Hackett said eIFL supports the work on a development agenda at WIPO. The group also welcomes a Chilean proposal that suggests studies be conducted on the impact of intellectual property rights on issues such as education in developing countries. “Why not give developing countries the same flexibilities that developed countries had when they developed?” Hackett said.
Cutting Edge of Creative Commons
Ronaldo Lemos of Creative Commons Brazil suggested a solution somewhere between the views of the two previous speakers.
The Creative Commons system provides the authors some flexibilities in using the copyright system as they can voluntarily give away some rights but still have their works protected (known as “reasonable copyright”). This is particularly useful for the digital world in which the consumers “need to make a copy of everything to have access to it,” Lemos said, referring to music for example. Accordingly, there is a pervasiveness of copyright in the digital age, he said. Another reason for such a system is the emergence of a “remix culture” in which old and new works may be mixed into a third product, he said.
The Creative Commons thus provides various degrees of copyright, with symbols such as “BY:” indicating that the work is protected but may be copied and distributed as long as the author or licenser is given credit, Lemos said. It is thus based on copyright, because the authors have choices regarding the level of protection and keep “some rights reserved” Lemos said.
Lemos said that there were 53 million “linkbacks” to the licenses under the Creative Commons system at the moment and the organisation, located in San Francisco with offices in Berlin and London, works with a network of partners in over 50 countries.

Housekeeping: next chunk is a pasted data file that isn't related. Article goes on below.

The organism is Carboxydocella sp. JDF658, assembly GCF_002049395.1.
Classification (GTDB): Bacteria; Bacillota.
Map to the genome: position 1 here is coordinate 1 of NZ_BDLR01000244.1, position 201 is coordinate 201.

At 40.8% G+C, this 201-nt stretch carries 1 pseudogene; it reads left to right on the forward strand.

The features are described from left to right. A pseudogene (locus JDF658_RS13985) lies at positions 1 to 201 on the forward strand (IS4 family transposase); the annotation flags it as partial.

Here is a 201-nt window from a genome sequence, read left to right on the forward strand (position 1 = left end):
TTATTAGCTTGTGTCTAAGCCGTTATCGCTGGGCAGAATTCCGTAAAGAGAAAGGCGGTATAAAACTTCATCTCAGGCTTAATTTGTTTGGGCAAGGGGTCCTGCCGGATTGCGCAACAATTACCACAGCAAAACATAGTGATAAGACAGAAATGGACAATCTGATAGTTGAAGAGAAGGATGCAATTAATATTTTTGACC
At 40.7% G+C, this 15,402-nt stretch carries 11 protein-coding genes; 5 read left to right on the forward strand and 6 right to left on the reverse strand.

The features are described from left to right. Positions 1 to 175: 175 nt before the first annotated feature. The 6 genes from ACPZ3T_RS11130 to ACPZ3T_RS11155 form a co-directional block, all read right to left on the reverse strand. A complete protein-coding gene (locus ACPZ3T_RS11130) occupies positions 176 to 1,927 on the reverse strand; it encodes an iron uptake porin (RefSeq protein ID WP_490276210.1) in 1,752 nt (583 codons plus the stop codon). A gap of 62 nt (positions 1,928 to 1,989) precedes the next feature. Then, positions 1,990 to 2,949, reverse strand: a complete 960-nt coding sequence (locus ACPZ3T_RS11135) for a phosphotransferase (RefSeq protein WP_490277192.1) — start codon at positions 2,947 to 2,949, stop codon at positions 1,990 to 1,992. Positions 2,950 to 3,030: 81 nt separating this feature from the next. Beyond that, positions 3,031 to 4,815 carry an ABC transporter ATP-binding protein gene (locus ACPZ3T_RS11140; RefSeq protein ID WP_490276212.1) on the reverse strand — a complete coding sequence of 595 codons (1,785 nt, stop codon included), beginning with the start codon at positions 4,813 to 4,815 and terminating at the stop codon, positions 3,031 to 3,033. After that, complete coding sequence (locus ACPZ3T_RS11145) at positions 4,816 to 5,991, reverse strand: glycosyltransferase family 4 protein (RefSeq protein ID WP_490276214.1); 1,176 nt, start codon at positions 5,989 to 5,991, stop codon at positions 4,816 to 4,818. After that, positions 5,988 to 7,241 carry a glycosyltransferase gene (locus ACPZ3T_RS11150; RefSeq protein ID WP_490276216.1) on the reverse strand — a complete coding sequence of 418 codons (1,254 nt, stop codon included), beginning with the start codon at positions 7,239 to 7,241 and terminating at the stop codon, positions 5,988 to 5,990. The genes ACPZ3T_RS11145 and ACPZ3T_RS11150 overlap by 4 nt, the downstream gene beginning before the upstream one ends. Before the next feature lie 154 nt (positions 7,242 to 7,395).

Rumour of Copyright’s Demise Greatly Exaggerated
Shira Perlmutter of the International Federation of the Phonographic Industry described the two Internet-related treaties negotiated at WIPO in 1996 and discussed how the consensus that was reached then on an appropriate copyright framework for the digital age had played out in the “real world” over the past 10 years.
Perlmutter said that in the mid-1990s it had been rumoured that “copyright was dead” as it would be impossible to control rights in the digital environment. Now in 2006, however, there is a flourishing digital market, she said, with hundreds of legitimate online music services and millions of tracks licensed by record companies. Legitimate services are also continuing to open, including recently in Australia, Asia and Latin America, Perlmutter said.
The flourishing of these markets required two prerequisites, one, a foundation of good copyright law, and two, the use of digital rights management. She argued that DRM is an essential tool enabling a diverse range of options for consumers to enjoy music, such as a la carte downloading, streaming and other subscriptions, and ring tones.
But piracy has to be controlled as the market will not function fully if it has to compete with free, she said. Perlmutter described recent cases as a positive development, with courts on different continents finding that unauthorized peer-to-peer services can be liable for intentionally inducing infringement by their users. Overall, she welcomed the Internet’s potential for numerous alternative models of marketing and distribution, including promotional uses and the Creative Commons model, which can co-exist with more traditional models. The key, she said, was to ensure an understanding of all the options the law makes possible.
Aiken said that the argument that technology hindered access did not hold true as there had never been as much content available as there is today.
Perlmutter said that if problems were experienced by libraries based on particular applications of DRM, specific solutions could be found in order to avoid undermining other beneficial uses of DRM.
The side-event was well-attended by participants at the ongoing WIPO meeting as well as by attendees from outside. At one point WIPO Deputy Director General Rita Hayes also visited the room, sources said. David Uwemedimo of the International Confederation of Societies of Authors and Composers chaired the event.